The smell comes mainly from the driers, where hot air passes over the cooked fish matter and in the process emits odorous vapours that are entrained in the air stream. The indirect drying process used at the plant has no air in direct contact with the fishmeal and the vapour removed from the cooked fish can be condensed because of smaller volumes of air.
The fishmeal factory collects all production emissions from cookers, conveyors, driers and other processing equipment and channels it though a high-capacity seawater scrubber. This assists in condensing the odourous vapour and all non-condensables are then channelled to a balancing tank which divides the gases either in a two-phase chemical scrubbing system or into four boilers for gas combustion. An oxidising agent is used for chemical scrubbing in order to react and minimise the odourous compounds.
Other elements of the odour suppression system include enclosed and refrigerated fish holding tanks at fish intake phase as well as bag filters in the bagging phase.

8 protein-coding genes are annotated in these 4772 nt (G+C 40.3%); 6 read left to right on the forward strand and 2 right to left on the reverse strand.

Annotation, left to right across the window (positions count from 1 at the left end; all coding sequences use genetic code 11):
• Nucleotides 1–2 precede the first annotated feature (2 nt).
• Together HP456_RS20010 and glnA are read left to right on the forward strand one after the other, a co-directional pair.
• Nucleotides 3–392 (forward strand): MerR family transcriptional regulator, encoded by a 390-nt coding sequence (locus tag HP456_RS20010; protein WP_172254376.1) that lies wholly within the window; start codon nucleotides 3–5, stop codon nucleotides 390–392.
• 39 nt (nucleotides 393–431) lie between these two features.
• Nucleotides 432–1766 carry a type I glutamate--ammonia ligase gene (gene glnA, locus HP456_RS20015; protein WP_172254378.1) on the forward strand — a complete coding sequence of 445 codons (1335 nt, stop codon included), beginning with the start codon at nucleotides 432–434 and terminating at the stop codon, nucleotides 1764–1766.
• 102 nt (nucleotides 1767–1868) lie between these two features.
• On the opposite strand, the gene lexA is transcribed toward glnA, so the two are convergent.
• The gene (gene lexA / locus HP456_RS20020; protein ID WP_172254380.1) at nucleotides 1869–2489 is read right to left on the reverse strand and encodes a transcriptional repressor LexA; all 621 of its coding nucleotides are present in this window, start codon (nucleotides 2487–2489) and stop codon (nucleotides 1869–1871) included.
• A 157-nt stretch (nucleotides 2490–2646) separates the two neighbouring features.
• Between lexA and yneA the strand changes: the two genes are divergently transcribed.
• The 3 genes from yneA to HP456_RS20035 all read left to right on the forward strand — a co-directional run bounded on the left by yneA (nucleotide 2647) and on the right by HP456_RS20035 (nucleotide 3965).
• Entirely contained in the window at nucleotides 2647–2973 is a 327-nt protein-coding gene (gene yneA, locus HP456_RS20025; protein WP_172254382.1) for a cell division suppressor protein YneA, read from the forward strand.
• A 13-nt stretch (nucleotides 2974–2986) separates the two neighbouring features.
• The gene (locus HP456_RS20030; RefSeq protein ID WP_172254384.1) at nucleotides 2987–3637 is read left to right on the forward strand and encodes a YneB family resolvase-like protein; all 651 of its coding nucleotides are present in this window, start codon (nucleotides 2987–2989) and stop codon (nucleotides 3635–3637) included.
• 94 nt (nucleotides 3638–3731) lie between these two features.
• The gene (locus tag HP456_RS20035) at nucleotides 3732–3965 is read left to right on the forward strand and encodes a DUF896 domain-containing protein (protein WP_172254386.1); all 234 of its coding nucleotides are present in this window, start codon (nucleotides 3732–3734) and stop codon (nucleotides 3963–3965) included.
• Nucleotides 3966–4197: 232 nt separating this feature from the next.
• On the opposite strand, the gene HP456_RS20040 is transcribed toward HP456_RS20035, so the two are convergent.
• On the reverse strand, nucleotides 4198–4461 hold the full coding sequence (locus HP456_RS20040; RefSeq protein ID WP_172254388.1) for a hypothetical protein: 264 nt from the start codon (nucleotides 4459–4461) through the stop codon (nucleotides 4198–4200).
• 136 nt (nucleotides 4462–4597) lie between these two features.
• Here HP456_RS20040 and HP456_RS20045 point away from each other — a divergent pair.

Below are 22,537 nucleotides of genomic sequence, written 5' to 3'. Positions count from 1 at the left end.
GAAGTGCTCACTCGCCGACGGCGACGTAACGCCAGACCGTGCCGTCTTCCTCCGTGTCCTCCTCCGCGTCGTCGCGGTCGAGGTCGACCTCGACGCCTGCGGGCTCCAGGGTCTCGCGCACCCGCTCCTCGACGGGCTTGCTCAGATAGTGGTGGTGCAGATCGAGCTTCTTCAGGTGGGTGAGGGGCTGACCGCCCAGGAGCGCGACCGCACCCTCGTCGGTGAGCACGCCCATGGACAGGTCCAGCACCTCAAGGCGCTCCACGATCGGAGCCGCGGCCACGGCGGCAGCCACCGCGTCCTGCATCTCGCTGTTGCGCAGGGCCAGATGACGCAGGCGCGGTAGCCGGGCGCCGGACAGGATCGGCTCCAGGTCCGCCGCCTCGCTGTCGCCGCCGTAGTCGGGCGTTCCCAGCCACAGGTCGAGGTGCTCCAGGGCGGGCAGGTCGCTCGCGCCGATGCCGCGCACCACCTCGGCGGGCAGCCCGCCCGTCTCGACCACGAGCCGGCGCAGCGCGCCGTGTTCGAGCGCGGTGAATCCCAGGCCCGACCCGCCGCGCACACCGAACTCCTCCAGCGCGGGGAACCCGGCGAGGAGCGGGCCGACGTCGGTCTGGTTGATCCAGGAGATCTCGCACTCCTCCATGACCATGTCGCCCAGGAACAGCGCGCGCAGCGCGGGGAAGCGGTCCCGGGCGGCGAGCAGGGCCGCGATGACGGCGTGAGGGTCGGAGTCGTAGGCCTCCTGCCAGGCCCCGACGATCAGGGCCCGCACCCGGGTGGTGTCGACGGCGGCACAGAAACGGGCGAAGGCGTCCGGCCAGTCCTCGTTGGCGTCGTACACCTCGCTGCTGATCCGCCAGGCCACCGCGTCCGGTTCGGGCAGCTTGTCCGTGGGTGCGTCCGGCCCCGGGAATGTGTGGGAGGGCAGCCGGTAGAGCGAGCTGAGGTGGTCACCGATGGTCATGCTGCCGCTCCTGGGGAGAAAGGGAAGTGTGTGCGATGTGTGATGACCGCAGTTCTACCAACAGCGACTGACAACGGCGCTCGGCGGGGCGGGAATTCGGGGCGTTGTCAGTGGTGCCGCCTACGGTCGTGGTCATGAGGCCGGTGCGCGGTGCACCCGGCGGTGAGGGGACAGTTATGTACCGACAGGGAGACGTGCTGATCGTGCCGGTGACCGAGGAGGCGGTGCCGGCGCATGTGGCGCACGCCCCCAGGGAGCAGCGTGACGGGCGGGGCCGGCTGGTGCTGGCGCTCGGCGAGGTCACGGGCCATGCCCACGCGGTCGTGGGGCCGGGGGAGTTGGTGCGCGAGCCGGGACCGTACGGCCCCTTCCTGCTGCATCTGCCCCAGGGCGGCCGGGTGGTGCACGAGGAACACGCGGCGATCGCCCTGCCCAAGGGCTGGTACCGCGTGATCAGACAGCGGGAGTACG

While the plant employs all the above technology to target and minimise odour, it cannot completely eliminate the smell of fishmeal processing. The factory’s intermittent operation schedules, which depend on fish availability as well as weather conditions during production, will produce the characteristic fish-processing odour. This may give a misleading impression of inefficiency at the plant and this website is part of our commitment to being open about the process.
The output from the cooker is then transported to a series of decanters which aid with the separation of the solids from the liquids.
The liquid is then pumped to centrifugal separators, producing stick water which is pumped into a holding tank for processing and oil which is polished and stored in tanks. The stick water contains fine solids which are concentrated in a Waste Heat Evaporator and this concentrate is then added to the solid phase in the driers.
Solids from the decanters are conveyed to indirect steam driers where concentrated process water is added to produce a mixture with a moisture content of 35%. Meal exiting the dryer is at a moisture content of less than 10%.